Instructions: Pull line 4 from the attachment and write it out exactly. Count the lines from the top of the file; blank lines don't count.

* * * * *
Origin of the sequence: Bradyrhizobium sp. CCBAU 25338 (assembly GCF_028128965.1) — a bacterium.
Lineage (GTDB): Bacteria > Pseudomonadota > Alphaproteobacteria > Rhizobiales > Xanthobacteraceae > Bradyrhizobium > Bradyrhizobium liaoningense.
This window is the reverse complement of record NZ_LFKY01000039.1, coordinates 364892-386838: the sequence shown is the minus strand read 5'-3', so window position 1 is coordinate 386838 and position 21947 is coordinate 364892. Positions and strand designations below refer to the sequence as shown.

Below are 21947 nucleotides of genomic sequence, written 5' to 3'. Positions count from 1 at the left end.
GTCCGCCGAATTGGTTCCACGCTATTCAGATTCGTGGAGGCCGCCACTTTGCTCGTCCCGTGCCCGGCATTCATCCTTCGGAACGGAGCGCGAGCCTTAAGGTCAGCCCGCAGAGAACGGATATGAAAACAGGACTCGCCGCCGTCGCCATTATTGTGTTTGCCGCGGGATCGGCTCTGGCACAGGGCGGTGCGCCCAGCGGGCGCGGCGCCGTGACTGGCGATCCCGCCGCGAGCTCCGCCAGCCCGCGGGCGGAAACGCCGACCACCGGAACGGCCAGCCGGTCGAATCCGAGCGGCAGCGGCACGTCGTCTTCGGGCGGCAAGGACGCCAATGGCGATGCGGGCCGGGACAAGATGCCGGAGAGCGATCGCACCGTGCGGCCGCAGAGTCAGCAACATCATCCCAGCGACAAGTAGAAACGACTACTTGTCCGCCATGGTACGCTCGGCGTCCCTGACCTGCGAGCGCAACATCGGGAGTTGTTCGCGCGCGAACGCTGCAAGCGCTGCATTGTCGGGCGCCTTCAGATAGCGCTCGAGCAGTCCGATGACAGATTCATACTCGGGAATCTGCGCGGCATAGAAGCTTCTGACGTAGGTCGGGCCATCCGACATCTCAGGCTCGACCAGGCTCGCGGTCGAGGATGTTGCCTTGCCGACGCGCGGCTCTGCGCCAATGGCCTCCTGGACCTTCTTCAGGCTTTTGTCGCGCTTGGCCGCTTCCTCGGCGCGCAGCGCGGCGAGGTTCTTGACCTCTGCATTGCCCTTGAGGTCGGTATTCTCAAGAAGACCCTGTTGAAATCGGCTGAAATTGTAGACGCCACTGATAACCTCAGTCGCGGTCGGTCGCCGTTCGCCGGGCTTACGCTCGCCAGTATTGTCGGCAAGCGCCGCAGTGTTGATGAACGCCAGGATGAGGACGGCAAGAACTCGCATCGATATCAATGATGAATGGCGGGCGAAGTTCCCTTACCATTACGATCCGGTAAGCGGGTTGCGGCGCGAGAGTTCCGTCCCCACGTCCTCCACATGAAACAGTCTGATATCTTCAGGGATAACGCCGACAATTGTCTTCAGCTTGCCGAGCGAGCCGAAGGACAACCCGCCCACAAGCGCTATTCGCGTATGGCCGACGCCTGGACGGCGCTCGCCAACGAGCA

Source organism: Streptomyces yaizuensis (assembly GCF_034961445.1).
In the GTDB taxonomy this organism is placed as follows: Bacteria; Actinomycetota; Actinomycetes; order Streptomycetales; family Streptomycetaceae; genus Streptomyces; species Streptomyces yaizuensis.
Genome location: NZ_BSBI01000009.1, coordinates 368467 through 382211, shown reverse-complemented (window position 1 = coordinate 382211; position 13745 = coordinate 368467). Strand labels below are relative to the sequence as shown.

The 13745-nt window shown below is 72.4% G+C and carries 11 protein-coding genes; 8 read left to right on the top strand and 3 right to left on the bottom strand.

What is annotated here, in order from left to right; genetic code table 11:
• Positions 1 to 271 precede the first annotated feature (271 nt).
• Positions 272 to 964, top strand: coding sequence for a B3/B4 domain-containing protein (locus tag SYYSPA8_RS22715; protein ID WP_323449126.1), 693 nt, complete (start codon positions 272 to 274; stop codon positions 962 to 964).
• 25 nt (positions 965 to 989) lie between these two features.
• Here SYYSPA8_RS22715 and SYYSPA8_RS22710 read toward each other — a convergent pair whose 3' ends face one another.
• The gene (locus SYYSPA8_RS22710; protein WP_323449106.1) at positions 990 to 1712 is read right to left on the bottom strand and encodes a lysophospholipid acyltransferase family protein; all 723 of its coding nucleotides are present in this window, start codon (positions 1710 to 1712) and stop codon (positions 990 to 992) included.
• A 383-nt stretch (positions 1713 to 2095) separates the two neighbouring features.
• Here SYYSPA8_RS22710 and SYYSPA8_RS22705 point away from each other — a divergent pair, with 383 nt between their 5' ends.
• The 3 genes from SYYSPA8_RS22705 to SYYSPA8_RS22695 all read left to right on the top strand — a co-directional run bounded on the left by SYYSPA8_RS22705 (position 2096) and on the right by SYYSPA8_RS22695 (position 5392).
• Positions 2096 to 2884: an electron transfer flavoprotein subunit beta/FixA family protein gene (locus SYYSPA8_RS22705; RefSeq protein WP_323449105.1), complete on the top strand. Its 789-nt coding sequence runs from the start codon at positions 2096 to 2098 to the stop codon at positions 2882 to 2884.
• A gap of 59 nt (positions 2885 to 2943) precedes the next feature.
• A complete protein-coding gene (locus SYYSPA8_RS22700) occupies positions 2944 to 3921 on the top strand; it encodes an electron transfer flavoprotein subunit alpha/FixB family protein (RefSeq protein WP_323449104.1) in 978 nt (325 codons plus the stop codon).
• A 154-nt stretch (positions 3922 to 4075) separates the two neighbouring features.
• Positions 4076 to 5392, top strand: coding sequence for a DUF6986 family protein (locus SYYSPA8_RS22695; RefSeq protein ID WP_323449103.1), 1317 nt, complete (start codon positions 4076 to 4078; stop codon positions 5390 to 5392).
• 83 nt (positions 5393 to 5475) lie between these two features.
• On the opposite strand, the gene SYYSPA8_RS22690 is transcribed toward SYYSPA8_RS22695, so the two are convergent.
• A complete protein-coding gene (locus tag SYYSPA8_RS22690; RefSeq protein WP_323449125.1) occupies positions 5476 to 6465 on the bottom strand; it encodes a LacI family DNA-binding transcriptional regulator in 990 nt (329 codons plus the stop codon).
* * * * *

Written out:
Below are 21947 nucleotides of genomic sequence, written 5' to 3'. Positions count from 1 at the left end.